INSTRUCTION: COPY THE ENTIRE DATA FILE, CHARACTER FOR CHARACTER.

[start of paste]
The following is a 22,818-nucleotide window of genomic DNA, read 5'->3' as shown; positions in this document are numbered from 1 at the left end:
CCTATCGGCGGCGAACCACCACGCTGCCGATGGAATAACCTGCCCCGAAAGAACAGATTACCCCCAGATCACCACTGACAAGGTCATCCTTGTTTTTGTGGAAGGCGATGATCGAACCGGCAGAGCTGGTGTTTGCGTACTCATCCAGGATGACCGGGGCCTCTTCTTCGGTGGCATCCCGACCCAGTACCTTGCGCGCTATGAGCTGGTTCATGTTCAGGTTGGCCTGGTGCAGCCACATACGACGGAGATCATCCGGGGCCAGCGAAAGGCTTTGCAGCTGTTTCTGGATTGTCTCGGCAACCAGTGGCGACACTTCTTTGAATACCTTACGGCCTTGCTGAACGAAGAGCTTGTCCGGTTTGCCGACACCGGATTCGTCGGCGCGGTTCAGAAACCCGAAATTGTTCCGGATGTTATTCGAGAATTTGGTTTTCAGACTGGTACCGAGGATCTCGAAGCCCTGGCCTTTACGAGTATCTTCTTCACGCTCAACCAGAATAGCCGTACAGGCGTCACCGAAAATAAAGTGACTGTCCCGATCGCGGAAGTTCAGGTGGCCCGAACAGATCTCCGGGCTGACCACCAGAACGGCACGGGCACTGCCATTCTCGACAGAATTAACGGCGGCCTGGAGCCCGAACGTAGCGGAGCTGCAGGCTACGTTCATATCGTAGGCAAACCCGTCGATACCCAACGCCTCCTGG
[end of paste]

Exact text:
The following is a 22,818-nucleotide window of genomic DNA, read 5'->3' as shown; positions in this document are numbered from 1 at the left end:
CCTATCGGCGGCGAACCACCACGCTGCCGATGGAATAACCTGCCCCGAAAGAACAGATTACCCCCAGATCACCACTGACAAGGTCATCCTTGTTTTTGTGGAAGGCGATGATCGAACCGGCAGAGCTGGTGTTTGCGTACTCATCCAGGATGACCGGGGCCTCTTCTTCGGTGGCATCCCGACCCAGTACCTTGCGCGCTATGAGCTGGTTCATGTTCAGGTTGGCCTGGTGCAGCCACATACGACGGAGATCATCCGGGGCCAGCGAAAGGCTTTGCAGCTGTTTCTGGATTGTCTCGGCAACCAGTGGCGACACTTCTTTGAATACCTTACGGCCTTGCTGAACGAAGAGCTTGTCCGGTTTGCCGACACCGGATTCGTCGGCGCGGTTCAGAAACCCGAAATTGTTCCGGATGTTATTCGAGAATTTGGTTTTCAGACTGGTACCGAGGATCTCGAAGCCCTGGCCTTTACGAGTATCTTCTTCACGCTCAACCAGAATAGCCGTACAGGCGTCACCGAAAATAAAGTGACTGTCCCGATCGCGGAAGTTCAGGTGGCCCGAACAGATCTCCGGGCTGACCACCAGAACGGCACGGGCACTGCCATTCTCGACAGAATTAACGGCGGCCTGGAGCCCGAACGTAGCGGAGCTGCAGGCTACGTTCATATCGTAGGCAAACCCGTCGATACCCAACGCCTCCTGG